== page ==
Terry Tempest Williams
From protesting the Vietnam War to supporting the Civil Rights Movement that led to his own actions of helping to organize the anti-Apartheid Movement in America as a student at Union; to his own moral merging of social justice with environmental justice; to the intersectionality of human and ecological survival inherent within the climate crisis before us that he so powerful speaks to now -- the moral trajectory of Larry Rasmussen can be traced through these loving letters found in “The Planet You Inherit” written to his grandsons, Eduardo and Martin.
“Larry Rasmussen has written a wise and compassionate book, precisely the sort of book our Anthropocene world needs. Don’t let the title fool you. This is a book for young people, but it is also for all adults who now (and quickly) need to learn the art of becoming good ancestors.”
Norman Wirzba - author of This Sacred Life, Duke University
This impassioned call to action by ethicist Rasmussen (Earth-Honoring Faith) meditates on climate change and the role faith might play in allaying it. In a series of dispatches addressed to his young grandsons, Rasmussen waxes poetic on humanity’s future and expounds on the role that Christianity can play in the climate crisis. He explains that his grandsons’ generation marks the transition from the Holocene to the Anthropocene, the first epoch during which Earth’s climate will be significantly impacted by humans. Rasmussen reminisces on major crises of his lifetime, including John F. Kennedy’s assassination, 9/11, the Covid-19 pandemic, and the January 6 insurrection, lamenting the role that “religious pride” played in the attack. Warning his grandsons that the stakes they face are higher than those posed by these events, he posits that their task “will be to remap the world on an altered Earth for a different way of life in an uncharted future.” To meet this challenge, Rasmussen urges keeping faith in the power of a universal God found within the beauty and wonder of nature. Though these heartfelt missives sometimes stray from their focus on the environment, they capture the apprehension surrounding ecological collapse while outlining a faith-based mindset for healing the environment. These ruminative letters resound with pathos and hope.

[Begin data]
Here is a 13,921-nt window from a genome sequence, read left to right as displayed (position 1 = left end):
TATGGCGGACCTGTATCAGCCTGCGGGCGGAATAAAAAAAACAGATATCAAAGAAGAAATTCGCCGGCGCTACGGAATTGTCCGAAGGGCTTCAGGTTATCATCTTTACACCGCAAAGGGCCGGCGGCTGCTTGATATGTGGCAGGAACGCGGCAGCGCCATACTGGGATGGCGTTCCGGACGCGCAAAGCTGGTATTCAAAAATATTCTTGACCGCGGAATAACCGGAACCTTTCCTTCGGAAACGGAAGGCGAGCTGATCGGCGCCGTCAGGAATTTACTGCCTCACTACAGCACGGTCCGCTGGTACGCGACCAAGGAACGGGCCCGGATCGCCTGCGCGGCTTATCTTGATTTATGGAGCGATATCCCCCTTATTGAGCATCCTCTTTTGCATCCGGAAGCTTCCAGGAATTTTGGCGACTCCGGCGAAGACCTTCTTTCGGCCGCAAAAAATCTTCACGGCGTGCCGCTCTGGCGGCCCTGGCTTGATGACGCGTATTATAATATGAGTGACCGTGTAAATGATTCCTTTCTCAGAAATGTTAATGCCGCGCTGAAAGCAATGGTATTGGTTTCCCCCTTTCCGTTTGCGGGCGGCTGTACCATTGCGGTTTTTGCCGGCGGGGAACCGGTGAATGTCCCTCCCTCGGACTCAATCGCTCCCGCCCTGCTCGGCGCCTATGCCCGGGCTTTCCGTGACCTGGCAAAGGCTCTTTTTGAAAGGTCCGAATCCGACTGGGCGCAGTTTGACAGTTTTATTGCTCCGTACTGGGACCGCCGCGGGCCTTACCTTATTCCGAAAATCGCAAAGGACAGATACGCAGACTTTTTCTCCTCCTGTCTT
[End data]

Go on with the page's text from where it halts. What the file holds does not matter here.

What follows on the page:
Interested in Writing Your Own Letter?
Thank you for registering for my site. I look forward to seeing your letters to those of present and future generations whom you love. I also invite you to participate in the forum. There you can share your letters and read the letters of others